Yeah, well, when you look at your options you don't think what would be the best course if I was giving birth at home in 1931? Of course the medicalisation of birth has saved a hell of a lot of lives in its day, and continues to do so. And of course people who choose to give birth at home nowadays do so also because they know that if things start turning they can avail themselves of the nearest hospital.

    If you care for evidence-based, then look at the statistics for the here and now, talk to a healthcare professional and make an informed decision without ridiculing the people who may choose to go another way. Thanks.

    Wellington • Since Jun 2007 • 7473 posts Report Reply

  • Danielle,

    Pasteurisation doesn't entirely rule out listeria, I understand, which can grow in fridges.

    I would like to point out - with some resentment, as cold smoked seafood and deli meats are some of my favourite things, particularly in summer - that listeria infection rates in NZ average at about 25 per year, and only 5 of those infections are related to pregnancy or newborns. There are over 60,000 births in New Zealand per year. Which means that your chances of contracting listeria are... well, I failed maths in sixth form, but they are *infinitesimal*. I cannot work out why I have received something like *five* brochures on this issue, unless they just want to make every pregnant person as paranoid as possible.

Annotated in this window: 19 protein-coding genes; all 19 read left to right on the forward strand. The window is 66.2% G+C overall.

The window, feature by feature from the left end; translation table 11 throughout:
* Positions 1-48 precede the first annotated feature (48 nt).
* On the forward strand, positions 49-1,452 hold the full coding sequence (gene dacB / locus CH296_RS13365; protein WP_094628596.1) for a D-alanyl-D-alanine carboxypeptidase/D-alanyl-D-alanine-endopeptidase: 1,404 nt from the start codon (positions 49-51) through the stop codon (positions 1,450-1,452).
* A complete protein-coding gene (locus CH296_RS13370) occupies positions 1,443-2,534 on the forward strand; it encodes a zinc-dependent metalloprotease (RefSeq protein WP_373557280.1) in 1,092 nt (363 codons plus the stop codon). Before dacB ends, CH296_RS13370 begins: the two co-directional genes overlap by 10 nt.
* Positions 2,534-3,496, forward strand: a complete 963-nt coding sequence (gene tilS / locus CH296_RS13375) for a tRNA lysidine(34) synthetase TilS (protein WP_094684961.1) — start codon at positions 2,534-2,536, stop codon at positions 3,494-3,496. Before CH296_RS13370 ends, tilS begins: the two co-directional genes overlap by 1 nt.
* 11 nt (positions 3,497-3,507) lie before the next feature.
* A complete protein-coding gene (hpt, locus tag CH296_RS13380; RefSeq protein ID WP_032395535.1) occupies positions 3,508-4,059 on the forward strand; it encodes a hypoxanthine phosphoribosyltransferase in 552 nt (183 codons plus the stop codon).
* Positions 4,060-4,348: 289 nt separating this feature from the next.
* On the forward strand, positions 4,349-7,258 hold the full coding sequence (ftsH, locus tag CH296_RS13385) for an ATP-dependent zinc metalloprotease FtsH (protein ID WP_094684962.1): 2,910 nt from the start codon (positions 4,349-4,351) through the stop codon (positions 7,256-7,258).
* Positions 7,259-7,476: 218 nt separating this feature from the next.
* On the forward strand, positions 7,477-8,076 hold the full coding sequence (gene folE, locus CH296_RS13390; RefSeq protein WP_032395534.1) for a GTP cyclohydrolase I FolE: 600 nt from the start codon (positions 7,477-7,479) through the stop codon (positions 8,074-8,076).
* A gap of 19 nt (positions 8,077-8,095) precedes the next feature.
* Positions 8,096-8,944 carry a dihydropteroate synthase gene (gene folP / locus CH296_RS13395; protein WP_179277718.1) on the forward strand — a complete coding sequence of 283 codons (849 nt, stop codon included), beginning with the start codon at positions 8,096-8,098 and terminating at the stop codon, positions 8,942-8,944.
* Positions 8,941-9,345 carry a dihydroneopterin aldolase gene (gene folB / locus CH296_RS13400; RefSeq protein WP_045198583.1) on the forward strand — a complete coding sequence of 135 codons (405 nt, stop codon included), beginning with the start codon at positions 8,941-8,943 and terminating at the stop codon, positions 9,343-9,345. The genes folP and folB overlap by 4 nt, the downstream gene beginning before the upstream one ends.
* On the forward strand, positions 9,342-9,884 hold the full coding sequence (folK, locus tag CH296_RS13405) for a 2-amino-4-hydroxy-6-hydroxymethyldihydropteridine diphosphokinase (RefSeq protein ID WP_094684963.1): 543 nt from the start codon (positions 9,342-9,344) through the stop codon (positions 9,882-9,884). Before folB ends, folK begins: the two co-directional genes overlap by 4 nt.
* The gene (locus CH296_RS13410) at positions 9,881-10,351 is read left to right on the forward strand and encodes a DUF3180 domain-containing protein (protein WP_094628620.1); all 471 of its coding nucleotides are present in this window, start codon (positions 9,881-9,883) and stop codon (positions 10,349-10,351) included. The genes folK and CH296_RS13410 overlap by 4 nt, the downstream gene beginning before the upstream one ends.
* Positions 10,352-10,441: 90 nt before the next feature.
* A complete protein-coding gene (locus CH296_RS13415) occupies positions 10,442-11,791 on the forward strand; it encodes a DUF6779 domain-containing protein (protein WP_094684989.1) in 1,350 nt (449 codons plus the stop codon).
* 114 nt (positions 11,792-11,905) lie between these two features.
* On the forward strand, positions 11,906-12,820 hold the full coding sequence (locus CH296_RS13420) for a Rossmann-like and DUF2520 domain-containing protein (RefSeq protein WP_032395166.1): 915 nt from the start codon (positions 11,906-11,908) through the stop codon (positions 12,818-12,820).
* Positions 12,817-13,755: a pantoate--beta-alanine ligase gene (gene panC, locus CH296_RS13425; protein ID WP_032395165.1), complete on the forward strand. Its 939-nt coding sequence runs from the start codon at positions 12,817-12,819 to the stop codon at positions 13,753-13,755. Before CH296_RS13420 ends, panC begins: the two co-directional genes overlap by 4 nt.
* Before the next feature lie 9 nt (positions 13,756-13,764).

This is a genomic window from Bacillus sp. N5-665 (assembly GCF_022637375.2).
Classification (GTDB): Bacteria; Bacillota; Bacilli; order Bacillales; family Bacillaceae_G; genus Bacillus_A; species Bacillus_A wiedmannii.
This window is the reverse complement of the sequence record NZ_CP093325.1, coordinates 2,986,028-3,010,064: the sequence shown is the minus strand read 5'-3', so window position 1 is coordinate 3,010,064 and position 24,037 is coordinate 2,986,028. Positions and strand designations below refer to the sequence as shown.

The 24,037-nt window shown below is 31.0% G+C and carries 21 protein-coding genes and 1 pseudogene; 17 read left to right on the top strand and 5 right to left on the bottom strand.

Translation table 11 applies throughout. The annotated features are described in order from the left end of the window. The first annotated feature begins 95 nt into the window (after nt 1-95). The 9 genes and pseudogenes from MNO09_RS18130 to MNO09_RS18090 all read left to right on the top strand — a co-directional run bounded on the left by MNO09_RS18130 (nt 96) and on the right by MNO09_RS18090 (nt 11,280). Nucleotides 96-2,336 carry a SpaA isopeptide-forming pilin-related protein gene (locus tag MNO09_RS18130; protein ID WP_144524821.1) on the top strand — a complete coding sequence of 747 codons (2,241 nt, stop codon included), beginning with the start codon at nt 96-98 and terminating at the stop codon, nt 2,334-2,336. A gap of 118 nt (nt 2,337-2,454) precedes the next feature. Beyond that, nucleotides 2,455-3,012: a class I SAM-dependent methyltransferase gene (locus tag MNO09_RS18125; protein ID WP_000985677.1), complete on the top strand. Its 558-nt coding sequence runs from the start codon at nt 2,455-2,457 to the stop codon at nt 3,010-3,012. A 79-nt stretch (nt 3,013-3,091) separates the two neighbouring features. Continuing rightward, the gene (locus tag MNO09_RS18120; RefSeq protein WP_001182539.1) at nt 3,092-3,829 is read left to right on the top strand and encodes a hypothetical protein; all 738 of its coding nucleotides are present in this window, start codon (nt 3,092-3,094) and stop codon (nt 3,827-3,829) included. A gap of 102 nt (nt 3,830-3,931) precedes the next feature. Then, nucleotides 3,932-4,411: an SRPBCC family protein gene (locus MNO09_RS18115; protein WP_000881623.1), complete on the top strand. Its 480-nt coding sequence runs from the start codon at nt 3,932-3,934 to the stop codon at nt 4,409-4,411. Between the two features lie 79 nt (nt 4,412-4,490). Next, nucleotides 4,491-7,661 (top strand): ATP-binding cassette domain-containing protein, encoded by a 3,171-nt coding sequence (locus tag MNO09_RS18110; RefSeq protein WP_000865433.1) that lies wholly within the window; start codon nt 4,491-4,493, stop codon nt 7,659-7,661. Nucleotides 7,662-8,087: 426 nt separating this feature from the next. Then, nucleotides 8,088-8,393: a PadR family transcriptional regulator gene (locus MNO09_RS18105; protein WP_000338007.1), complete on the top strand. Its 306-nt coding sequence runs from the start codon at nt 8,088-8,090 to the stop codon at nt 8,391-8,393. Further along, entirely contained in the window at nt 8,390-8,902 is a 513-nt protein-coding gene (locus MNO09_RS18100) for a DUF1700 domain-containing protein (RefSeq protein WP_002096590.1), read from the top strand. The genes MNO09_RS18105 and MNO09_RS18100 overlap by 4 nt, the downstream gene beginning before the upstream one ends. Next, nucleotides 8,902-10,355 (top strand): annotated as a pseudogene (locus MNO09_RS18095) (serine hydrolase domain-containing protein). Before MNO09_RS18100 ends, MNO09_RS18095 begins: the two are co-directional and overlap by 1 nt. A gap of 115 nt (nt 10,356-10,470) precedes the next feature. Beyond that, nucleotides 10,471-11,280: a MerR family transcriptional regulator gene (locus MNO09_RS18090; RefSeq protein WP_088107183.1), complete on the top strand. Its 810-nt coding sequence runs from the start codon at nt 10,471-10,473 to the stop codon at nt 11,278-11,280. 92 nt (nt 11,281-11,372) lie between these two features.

(In keeping with this illogical paranoia, I've given up practically everything I love to eat anyway, and spend most of my down time panicking about whether or not I washed a lettuce leaf enough. Sigh.)

    Charo World. Cuchi-cuchi!… • Since Nov 2006 • 3828 posts Report Reply

  • Islander,

    Tautoko. Giovanni.
    Also, tautoko Ross Mason's comments. Those so inclined might like to read a lovely book called "Mutants" by Armand Marie Leroi (born in Wellington to a diplomat's family.) Errors- mistakes - mutancies - are *very widespread throughout the natural world* but this excellent book details some of the whys & wherefores for human ones.

    Big O, Mahitahi, Te Wahi … • Since Feb 2007 • 5643 posts Report Reply

  • Russell Brown,

    If you care for evidence-based, then look at the statistics for the here and now, talk to a healthcare professional and make an informed decision without ridiculing the people who may choose to go another way. Thanks.

    Ah, Ross is always right even when he's not ...

    We were near a trip to hospital amid a tearful I-can't-do-this-any-more spell, but a magnificent bit of bullying by the midwife (pointing out what a PITA packing up and going to hospital would be) got things back on track.